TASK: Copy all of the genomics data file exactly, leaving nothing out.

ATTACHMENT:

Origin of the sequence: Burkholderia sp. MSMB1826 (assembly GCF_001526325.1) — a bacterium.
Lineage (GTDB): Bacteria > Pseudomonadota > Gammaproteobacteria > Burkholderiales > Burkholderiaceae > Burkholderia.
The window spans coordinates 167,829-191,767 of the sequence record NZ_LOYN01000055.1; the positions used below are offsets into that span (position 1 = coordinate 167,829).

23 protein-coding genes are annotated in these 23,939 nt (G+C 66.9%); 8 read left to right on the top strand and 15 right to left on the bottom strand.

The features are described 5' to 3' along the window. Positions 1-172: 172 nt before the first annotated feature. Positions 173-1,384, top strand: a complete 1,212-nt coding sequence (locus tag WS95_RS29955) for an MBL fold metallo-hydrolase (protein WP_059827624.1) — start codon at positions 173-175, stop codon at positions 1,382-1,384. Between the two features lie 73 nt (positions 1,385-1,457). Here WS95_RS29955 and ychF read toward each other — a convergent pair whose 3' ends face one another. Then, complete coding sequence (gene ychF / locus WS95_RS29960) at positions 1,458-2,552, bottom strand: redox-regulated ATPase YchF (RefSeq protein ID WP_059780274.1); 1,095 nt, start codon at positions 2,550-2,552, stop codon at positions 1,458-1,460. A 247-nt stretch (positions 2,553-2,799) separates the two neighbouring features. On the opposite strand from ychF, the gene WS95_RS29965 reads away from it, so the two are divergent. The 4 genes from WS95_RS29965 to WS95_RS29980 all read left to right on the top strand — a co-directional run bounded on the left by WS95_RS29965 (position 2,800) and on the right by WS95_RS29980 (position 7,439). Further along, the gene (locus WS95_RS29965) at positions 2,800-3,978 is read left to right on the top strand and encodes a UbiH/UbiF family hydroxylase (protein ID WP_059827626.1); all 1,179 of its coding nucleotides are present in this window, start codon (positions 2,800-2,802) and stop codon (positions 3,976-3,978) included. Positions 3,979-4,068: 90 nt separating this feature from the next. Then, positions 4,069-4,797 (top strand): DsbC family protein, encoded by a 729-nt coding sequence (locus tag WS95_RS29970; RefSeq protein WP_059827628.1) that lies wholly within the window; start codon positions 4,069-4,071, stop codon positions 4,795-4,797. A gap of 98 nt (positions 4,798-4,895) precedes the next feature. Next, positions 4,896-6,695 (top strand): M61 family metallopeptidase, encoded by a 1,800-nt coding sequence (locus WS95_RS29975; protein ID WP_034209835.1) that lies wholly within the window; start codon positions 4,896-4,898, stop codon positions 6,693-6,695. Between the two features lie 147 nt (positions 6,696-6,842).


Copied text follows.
Origin of the sequence: Burkholderia sp. MSMB1826 (assembly GCF_001526325.1) — a bacterium.
Lineage (GTDB): Bacteria > Pseudomonadota > Gammaproteobacteria > Burkholderiales > Burkholderiaceae > Burkholderia.
The window spans coordinates 167,829-191,767 of the sequence record NZ_LOYN01000055.1; the positions used below are offsets into that span (position 1 = coordinate 167,829).

23 protein-coding genes are annotated in these 23,939 nt (G+C 66.9%); 8 read left to right on the top strand and 15 right to left on the bottom strand.

The features are described 5' to 3' along the window. Positions 1-172: 172 nt before the first annotated feature. Positions 173-1,384, top strand: a complete 1,212-nt coding sequence (locus tag WS95_RS29955) for an MBL fold metallo-hydrolase (protein WP_059827624.1) — start codon at positions 173-175, stop codon at positions 1,382-1,384. Between the two features lie 73 nt (positions 1,385-1,457). Here WS95_RS29955 and ychF read toward each other — a convergent pair whose 3' ends face one another. Then, complete coding sequence (gene ychF / locus WS95_RS29960) at positions 1,458-2,552, bottom strand: redox-regulated ATPase YchF (RefSeq protein ID WP_059780274.1); 1,095 nt, start codon at positions 2,550-2,552, stop codon at positions 1,458-1,460. A 247-nt stretch (positions 2,553-2,799) separates the two neighbouring features. On the opposite strand from ychF, the gene WS95_RS29965 reads away from it, so the two are divergent. The 4 genes from WS95_RS29965 to WS95_RS29980 all read left to right on the top strand — a co-directional run bounded on the left by WS95_RS29965 (position 2,800) and on the right by WS95_RS29980 (position 7,439). Further along, the gene (locus WS95_RS29965) at positions 2,800-3,978 is read left to right on the top strand and encodes a UbiH/UbiF family hydroxylase (protein ID WP_059827626.1); all 1,179 of its coding nucleotides are present in this window, start codon (positions 2,800-2,802) and stop codon (positions 3,976-3,978) included. Positions 3,979-4,068: 90 nt separating this feature from the next. Then, positions 4,069-4,797 (top strand): DsbC family protein, encoded by a 729-nt coding sequence (locus tag WS95_RS29970; RefSeq protein WP_059827628.1) that lies wholly within the window; start codon positions 4,069-4,071, stop codon positions 4,795-4,797. A gap of 98 nt (positions 4,798-4,895) precedes the next feature. Next, positions 4,896-6,695 (top strand): M61 family metallopeptidase, encoded by a 1,800-nt coding sequence (locus WS95_RS29975; protein ID WP_034209835.1) that lies wholly within the window; start codon positions 4,896-4,898, stop codon positions 6,693-6,695. Between the two features lie 147 nt (positions 6,696-6,842).